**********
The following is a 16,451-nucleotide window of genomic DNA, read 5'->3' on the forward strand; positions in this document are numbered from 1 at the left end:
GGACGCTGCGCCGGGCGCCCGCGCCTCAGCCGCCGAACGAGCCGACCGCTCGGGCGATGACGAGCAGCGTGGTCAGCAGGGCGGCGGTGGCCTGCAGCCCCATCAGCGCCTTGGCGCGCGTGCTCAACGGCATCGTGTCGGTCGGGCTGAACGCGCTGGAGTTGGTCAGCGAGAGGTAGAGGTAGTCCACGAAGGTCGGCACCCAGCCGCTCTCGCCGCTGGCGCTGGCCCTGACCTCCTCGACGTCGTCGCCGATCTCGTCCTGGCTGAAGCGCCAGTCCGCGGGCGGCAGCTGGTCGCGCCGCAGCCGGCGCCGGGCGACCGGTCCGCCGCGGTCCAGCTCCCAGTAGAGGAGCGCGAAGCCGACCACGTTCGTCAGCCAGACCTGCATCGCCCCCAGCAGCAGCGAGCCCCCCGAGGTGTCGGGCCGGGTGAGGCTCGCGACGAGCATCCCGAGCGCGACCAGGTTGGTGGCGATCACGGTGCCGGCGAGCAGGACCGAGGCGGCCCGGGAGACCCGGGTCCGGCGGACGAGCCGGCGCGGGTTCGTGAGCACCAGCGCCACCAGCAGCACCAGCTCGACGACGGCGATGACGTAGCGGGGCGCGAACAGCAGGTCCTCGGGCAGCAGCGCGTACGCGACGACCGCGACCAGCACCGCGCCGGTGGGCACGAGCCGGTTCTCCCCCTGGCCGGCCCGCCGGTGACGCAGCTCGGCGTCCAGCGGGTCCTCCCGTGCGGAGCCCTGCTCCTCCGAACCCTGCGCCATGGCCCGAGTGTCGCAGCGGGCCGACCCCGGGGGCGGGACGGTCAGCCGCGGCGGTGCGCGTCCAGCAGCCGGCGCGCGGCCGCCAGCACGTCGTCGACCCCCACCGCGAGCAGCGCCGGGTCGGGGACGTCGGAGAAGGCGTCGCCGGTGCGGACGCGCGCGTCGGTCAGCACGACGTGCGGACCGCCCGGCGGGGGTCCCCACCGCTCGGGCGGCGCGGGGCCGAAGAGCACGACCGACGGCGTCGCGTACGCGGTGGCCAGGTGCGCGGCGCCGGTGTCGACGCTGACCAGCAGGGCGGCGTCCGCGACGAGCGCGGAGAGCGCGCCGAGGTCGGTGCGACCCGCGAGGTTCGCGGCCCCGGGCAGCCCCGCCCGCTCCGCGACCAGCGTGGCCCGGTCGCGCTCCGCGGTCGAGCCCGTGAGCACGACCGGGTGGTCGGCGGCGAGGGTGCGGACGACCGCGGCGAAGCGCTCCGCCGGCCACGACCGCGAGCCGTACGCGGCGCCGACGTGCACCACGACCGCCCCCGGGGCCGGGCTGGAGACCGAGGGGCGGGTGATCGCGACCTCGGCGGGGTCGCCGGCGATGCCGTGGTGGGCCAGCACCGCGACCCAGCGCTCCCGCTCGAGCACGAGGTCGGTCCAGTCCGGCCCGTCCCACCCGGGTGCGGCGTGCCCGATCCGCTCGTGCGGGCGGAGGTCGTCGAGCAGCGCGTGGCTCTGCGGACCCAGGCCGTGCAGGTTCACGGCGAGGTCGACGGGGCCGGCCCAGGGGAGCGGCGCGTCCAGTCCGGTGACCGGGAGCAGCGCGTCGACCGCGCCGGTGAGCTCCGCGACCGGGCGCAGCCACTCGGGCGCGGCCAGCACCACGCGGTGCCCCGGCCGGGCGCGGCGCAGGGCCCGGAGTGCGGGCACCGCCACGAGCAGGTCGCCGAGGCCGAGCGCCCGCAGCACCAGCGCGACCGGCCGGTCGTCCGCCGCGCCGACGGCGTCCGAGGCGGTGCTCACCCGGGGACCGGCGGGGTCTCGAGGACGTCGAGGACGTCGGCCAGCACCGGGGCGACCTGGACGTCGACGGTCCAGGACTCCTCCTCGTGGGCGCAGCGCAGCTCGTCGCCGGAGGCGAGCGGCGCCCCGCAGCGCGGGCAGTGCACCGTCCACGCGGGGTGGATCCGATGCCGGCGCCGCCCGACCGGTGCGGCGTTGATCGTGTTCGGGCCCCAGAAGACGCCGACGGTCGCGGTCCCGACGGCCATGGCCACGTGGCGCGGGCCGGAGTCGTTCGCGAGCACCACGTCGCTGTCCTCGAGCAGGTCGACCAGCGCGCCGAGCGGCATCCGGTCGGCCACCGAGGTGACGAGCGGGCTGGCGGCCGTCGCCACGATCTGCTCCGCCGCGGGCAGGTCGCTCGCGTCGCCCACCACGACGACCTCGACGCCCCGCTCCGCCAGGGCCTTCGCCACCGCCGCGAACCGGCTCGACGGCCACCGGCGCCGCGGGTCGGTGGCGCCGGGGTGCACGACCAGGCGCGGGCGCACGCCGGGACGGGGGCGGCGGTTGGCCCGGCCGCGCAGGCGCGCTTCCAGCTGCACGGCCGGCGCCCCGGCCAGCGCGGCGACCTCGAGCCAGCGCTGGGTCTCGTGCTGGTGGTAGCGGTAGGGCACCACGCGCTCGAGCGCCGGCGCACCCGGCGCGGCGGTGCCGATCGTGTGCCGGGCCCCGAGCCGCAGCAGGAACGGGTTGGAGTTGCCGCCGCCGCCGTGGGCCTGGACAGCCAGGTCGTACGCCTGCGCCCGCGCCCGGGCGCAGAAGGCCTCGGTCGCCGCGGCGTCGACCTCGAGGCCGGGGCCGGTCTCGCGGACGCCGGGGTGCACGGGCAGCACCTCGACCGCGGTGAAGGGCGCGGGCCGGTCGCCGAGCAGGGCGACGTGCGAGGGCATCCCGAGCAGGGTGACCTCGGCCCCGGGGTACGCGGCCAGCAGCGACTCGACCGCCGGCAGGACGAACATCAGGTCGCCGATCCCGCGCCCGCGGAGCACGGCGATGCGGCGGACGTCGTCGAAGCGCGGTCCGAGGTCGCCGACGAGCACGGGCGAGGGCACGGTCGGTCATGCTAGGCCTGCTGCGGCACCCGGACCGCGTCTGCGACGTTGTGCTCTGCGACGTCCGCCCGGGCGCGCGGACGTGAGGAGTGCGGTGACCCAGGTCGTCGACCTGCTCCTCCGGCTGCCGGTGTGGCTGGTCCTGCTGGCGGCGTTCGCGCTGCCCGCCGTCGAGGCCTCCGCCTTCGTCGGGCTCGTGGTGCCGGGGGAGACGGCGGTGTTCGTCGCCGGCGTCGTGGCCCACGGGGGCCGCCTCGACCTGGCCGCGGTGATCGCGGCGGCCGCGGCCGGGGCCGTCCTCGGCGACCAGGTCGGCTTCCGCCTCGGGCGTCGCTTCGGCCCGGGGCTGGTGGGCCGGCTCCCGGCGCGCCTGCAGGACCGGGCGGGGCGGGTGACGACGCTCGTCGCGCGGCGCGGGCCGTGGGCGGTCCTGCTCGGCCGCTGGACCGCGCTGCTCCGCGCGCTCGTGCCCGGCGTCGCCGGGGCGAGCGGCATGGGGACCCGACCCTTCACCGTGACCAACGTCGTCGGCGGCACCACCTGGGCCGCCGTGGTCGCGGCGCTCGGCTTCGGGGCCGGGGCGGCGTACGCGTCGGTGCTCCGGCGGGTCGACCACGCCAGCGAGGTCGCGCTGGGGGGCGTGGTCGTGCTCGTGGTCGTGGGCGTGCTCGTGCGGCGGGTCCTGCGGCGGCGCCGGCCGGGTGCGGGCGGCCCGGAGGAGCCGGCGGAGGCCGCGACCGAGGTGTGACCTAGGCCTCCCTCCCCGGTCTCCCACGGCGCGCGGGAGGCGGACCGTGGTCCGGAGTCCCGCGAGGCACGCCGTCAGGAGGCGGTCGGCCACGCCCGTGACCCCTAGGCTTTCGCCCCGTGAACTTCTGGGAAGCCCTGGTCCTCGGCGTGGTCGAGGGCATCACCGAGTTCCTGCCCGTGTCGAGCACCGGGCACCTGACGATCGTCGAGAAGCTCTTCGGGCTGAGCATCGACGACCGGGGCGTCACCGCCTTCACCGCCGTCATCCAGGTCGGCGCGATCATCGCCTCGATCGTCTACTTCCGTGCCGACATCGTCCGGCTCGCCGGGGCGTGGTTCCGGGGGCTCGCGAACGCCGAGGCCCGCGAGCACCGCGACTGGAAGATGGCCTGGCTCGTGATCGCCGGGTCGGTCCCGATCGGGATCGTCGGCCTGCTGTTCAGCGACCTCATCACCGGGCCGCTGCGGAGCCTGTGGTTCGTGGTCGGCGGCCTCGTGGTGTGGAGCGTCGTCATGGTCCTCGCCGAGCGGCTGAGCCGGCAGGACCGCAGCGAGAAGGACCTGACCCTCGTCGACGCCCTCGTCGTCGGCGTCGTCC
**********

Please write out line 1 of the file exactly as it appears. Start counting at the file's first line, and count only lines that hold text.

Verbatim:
The following is a 16,451-nucleotide window of genomic DNA, read 5'->3' on the forward strand; positions in this document are numbered from 1 at the left end: